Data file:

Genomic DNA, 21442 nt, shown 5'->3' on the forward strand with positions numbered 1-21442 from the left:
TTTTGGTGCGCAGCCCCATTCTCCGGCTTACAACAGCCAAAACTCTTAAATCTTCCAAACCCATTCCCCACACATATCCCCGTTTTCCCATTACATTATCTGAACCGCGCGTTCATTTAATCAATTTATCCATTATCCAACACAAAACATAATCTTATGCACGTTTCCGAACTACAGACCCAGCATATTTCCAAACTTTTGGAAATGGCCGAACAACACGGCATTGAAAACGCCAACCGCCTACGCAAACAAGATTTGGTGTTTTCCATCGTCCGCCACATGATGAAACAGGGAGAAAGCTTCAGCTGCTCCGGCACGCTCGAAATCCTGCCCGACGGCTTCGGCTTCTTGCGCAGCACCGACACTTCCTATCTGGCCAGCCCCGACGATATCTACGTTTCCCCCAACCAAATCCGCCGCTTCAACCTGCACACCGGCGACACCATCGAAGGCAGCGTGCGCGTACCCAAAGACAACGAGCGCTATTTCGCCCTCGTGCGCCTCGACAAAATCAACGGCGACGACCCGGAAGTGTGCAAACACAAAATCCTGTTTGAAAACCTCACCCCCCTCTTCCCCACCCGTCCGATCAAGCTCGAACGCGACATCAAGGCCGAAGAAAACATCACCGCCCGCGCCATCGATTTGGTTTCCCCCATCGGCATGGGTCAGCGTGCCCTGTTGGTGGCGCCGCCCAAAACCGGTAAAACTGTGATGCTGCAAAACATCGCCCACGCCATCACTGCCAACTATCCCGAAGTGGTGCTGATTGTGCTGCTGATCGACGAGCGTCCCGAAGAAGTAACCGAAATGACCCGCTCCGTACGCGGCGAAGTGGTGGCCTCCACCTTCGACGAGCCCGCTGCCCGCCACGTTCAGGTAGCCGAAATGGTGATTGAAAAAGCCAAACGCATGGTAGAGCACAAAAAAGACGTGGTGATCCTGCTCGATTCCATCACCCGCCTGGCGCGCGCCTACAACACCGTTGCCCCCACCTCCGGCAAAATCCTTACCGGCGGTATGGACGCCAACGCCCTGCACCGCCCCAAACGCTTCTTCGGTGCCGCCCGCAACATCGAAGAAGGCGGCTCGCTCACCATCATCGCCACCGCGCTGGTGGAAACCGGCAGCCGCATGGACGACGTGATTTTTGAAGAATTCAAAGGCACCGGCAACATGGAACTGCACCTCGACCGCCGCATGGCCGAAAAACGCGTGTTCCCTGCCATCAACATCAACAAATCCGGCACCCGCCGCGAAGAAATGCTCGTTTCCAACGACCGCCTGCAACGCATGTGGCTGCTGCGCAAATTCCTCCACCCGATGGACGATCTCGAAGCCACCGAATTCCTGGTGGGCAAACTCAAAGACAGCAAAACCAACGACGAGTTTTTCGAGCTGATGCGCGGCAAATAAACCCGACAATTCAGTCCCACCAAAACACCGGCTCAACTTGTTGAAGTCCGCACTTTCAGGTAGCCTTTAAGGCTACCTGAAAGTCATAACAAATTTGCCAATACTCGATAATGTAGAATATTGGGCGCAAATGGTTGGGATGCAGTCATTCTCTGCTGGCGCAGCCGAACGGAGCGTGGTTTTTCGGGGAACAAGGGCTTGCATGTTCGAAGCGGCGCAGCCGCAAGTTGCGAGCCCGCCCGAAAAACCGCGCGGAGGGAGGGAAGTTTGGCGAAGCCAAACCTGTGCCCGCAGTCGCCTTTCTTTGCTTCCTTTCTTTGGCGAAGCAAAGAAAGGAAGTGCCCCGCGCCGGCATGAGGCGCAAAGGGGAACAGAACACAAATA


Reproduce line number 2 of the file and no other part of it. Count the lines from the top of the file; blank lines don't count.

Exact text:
TTTTGGTGCGCAGCCCCATTCTCCGGCTTACAACAGCCAAAACTCTTAAATCTTCCAAACCCATTCCCCACACATATCCCCGTTTTCCCATTACATTATCTGAACCGCGCGTTCATTTAATCAATTTATCCATTATCCAACACAAAACATAATCTTATGCACGTTTCCGAACTACAGACCCAGCATATTTCCAAACTTTTGGAAATGGCCGAACAACACGGCATTGAAAACGCCAACCGCCTACGCAAACAAGATTTGGTGTTTTCCATCGTCCGCCACATGATGAAACAGGGAGAAAGCTTCAGCTGCTCCGGCACGCTCGAAATCCTGCCCGACGGCTTCGGCTTCTTGCGCAGCACCGACACTTCCTATCTGGCCAGCCCCGACGATATCTACGTTTCCCCCAACCAAATCCGCCGCTTCAACCTGCACACCGGCGACACCATCGAAGGCAGCGTGCGCGTACCCAAAGACAACGAGCGCTATTTCGCCCTCGTGCGCCTCGACAAAATCAACGGCGACGACCCGGAAGTGTGCAAACACAAAATCCTGTTTGAAAACCTCACCCCCCTCTTCCCCACCCGTCCGATCAAGCTCGAACGCGACATCAAGGCCGAAGAAAACATCACCGCCCGCGCCATCGATTTGGTTTCCCCCATCGGCATGGGTCAGCGTGCCCTGTTGGTGGCGCCGCCCAAAACCGGTAAAACTGTGATGCTGCAAAACATCGCCCACGCCATCACTGCCAACTATCCCGAAGTGGTGCTGATTGTGCTGCTGATCGACGAGCGTCCCGAAGAAGTAACCGAAATGACCCGCTCCGTACGCGGCGAAGTGGTGGCCTCCACCTTCGACGAGCCCGCTGCCCGCCACGTTCAGGTAGCCGAAATGGTGATTGAAAAAGCCAAACGCATGGTAGAGCACAAAAAAGACGTGGTGATCCTGCTCGATTCCATCACCCGCCTGGCGCGCGCCTACAACACCGTTGCCCCCACCTCCGGCAAAATCCTTACCGGCGGTATGGACGCCAACGCCCTGCACCGCCCCAAACGCTTCTTCGGTGCCGCCCGCAACATCGAAGAAGGCGGCTCGCTCACCATCATCGCCACCGCGCTGGTGGAAACCGGCAGCCGCATGGACGACGTGATTTTTGAAGAATTCAAAGGCACCGGCAACATGGAACTGCACCTCGACCGCCGCATGGCCGAAAAACGCGTGTTCCCTGCCATCAACATCAACAAATCCGGCACCCGCCGCGAAGAAATGCTCGTTTCCAACGACCGCCTGCAACGCATGTGGCTGCTGCGCAAATTCCTCCACCCGATGGACGATCTCGAAGCCACCGAATTCCTGGTGGGCAAACTCAAAGACAGCAAAACCAACGACGAGTTTTTCGAGCTGATGCGCGGCAAATAAACCCGACAATTCAGTCCCACCAAAACACCGGCTCAACTTGTTGAAGTCCGCACTTTCAGGTAGCCTTTAAGGCTACCTGAAAGTCATAACAAATTTGCCAATACTCGATAATGTAGAATATTGGGCGCAAATGGTTGGGATGCAGTCATTCTCTGCTGGCGCAGCCGAACGGAGCGTGGTTTTTCGGGGAACAAGGGCTTGCATGTTCGAAGCGGCGCAGCCGCAAGTTGCGAGCCCGCCCGAAAAACCGCGCGGAGGGAGGGAAGTTTGGCGAAGCCAAACCTGTGCCCGCAGTCGCCTTTCTTTGCTTCCTTTCTTTGGCGAAGCAAAGAAAGGAAGTGCCCCGCGCCGGCATGAGGCGCAAAGGGGAACAGAACACAAATA